Friday, March 31, 2017

How Heavy Is Too Heavy To Ride a Horse?

Many riders are concerned and may wonder "Am I too big for my horse?"  There are three components needed to answer this; the riders height, the riders weight, and the horse itself.  If a rider is disproportionately tall for their short horse they may have trouble balancing and may look awkward, but it doesn't put the horse at risk of problems, an overweight rider on the wrong horse is a concern and that is what this article addresses.

How Much Weight Can a Horse Carry? 

Generally speaking most horses can carry 20% of their body weight before showing any signs of stress (elevated heart rate, and so forth).  If we consider the average horse to be around 1,000 pounds this would mean that the rider and saddle should have a combined weight of no more than 200 pounds.  A person riding western, for example, would then be considered too heavy for their horse if they weighed over 170 pounds, noting that the typical western saddle itself can weigh 30 pounds.

Consider the Horse Factor

The horse itself must be considered.  You can have 2 different 1,000 pound horses, one of whom will show signs of stress after being ridden by a 170 pound rider, and one which wont.  As well there are risk factors to the horse that wont show up in stress tests but may show up as arthritis in the joints years later, and the general risk of injury if a horse is consistently ridden by a rider that is too heavy for the horse.

Lightweight jockeys racing on undeveloped 2 year olds.
Young horses haven't had their joints fully develop.  Even two-year-old racehorses are often put at risk for injury when being ridden by lightweight jockeys.  Their joints have not developed fully and when ridden hard (or fast) this puts stress on their joints.  Problems may not show up until years later, but absolutely the more overweight a rider is on a young horse, the more damage they could do to the joints, particularly the knee joints.

The horse's physical condition is important to note here as well.  An underweight horse, or an overweight one, will already have health factors that put it at risk for stress related problems after being ridden.  A horse that is not well conditioned (one that is seldom ridden) will also have problems with a heavier rider.

Horses with less "bone" and narrow loins are more likely to show signs of stress when ridden by an overweight rider.  To compare how much bone a horse has a measurement around the middle of the cannon bone is taken.  Two horses of the same weight may have different amounts of bone, for example compare the thick and solid legs of a Fjord to those of an Arabian. 

Horses with long backs will suffer more from a rider that is too heavy. 

The amount of time that an overweight rider rides the horse will also impact the horse and have a part in determining if they cause stress to the horse or put it at risk for long term concerns.

The Whole Picture

Just because a 250 pound cowboy rides a 900 pound cowpony doesn't make it right and should never be used to justify that is okay for an overweight person to ride a horse.  Riders must consider the health and well being of their horse overall.  Again, an important thing to realize is that some problems related to carrying an overweight rider might not show up until later in life, and may be the kind of things that shorten the horses career.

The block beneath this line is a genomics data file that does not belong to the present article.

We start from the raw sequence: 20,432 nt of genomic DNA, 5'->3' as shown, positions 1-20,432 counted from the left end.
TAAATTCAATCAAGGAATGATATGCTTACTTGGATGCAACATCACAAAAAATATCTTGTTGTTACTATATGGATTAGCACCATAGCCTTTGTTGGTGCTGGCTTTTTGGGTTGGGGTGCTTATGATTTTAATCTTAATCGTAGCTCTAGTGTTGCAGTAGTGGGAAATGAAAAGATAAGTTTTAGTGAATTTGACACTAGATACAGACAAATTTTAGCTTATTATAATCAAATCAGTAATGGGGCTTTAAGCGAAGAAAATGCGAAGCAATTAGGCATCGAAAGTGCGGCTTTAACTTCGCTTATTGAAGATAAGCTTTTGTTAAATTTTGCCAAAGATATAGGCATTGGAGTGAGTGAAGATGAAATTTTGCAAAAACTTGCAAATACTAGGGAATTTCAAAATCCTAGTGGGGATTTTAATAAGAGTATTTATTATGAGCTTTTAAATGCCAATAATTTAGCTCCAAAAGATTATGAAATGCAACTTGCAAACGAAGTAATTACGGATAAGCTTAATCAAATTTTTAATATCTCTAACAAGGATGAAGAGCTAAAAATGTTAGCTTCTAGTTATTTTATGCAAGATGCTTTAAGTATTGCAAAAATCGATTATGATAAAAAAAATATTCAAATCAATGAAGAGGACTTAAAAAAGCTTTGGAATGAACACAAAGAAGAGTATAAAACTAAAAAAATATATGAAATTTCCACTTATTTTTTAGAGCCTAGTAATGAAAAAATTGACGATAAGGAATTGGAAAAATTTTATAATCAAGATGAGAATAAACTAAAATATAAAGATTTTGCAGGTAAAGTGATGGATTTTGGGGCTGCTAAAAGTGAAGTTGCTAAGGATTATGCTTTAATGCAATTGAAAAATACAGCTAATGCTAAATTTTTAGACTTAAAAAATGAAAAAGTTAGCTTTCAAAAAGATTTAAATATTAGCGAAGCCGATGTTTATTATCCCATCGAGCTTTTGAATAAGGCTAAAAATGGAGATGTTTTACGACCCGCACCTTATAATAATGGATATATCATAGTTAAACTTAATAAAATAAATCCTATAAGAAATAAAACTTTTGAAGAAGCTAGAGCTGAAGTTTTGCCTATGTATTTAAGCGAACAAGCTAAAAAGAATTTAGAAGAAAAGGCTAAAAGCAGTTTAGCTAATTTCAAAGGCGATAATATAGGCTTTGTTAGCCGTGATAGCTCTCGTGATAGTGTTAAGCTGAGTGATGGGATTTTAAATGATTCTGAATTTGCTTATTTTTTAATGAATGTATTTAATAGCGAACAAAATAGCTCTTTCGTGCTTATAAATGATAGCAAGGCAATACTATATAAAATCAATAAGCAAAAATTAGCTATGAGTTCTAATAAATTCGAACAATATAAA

Tuesday, December 20, 2016

Why Eating Meat is Bad for the Environment

I own sheep and have sold them for meat, but I am still intelligent enough to know that eating meat is bad for the environment.  I should preface this article to also note that when I talk about meat I am speaking more about meat from animals raised on a large scale and not hunted meat.  I also want to note that I am not trying to convince anyone to turn vegetarian, but rather suggest we should eat less meat to reduce the negative impact of livestock production on the environment.


One of the biggest concerns for the planet as a whole is deforestation.  Vast areas of rain forest in North and South America have been lost due to deforestation to make way for grazing land or to turn a forest into a hay field (or to grow other feed for livestock).  There are many negative implications when a forest is turned into a pasture or used for crops.  The loss of trees means the loss of important carbon filters as well as a loss of habitat for hundreds of animals. 
Cattle at auction


Livestock animals require water.  The foods they eat (crops) require water.  The more water taken out of rivers to be used for irrigation or for livestock to drink the less there is for other needs downstream.  An average steer requires roughly the amount of water contained in 30 Olympic sized swimming pools before going for slaughter.  Water is a vital resource.  We cannot continue to divert water for livestock farming without continued negative impacts on the environment.


Of course animals have always produced waste (methane, urine, feces) but with the numbers of livestock animals being what they are today the amount of waste produced is an environmental nightmare.  We are talking about huge amounts of toxins (more than three times what humans alone produce) that go into the environment.  Some of the waste is used as fertilizer but even this is not environmentally friendly as particles do run off into the local waterways, contributing to the growth of blue-green algae in lakes, and killing coral reefs in oceans.  In the USA the methane produced by cattle is roughly 20% of all American methane emissions.

Poor Use of Resources

Overall it takes far fewer resources to grow crops for humans than to grow crops for livestock to produce "meat".  Cattle are consuming more vegetable matter than humans.  In the USA alone roughly 41 million tonnes of plant protein (including things such as corn and cereal grains) is fed to cattle, to produce an end result of 7 million tonnes of meat, according to a study from Cornell University.   This translates into the equivalent of 50 bowls of food that could have been eaten by humans to produce just one 8oz steak.  Or consider that Basically farm animals are poor at converting one food (plants) into another food (meat).  It would be less damaging to the environment (require less land) if people simply at more plant matter and less meat.


In order to produce all the feed for livestock the USA uses 167 million pounds of pesticides and 17 billion pounds of nitrogen fertilizer.  This produces nitrogen oxide which is even worse for the planet than carbon dioxide and is a greenhouse gas, as reported by the Scientific American.

Overall Notes

  • The human population is over 7.5 billion people, our numbers combined with the amount of meat we eat are very alarming.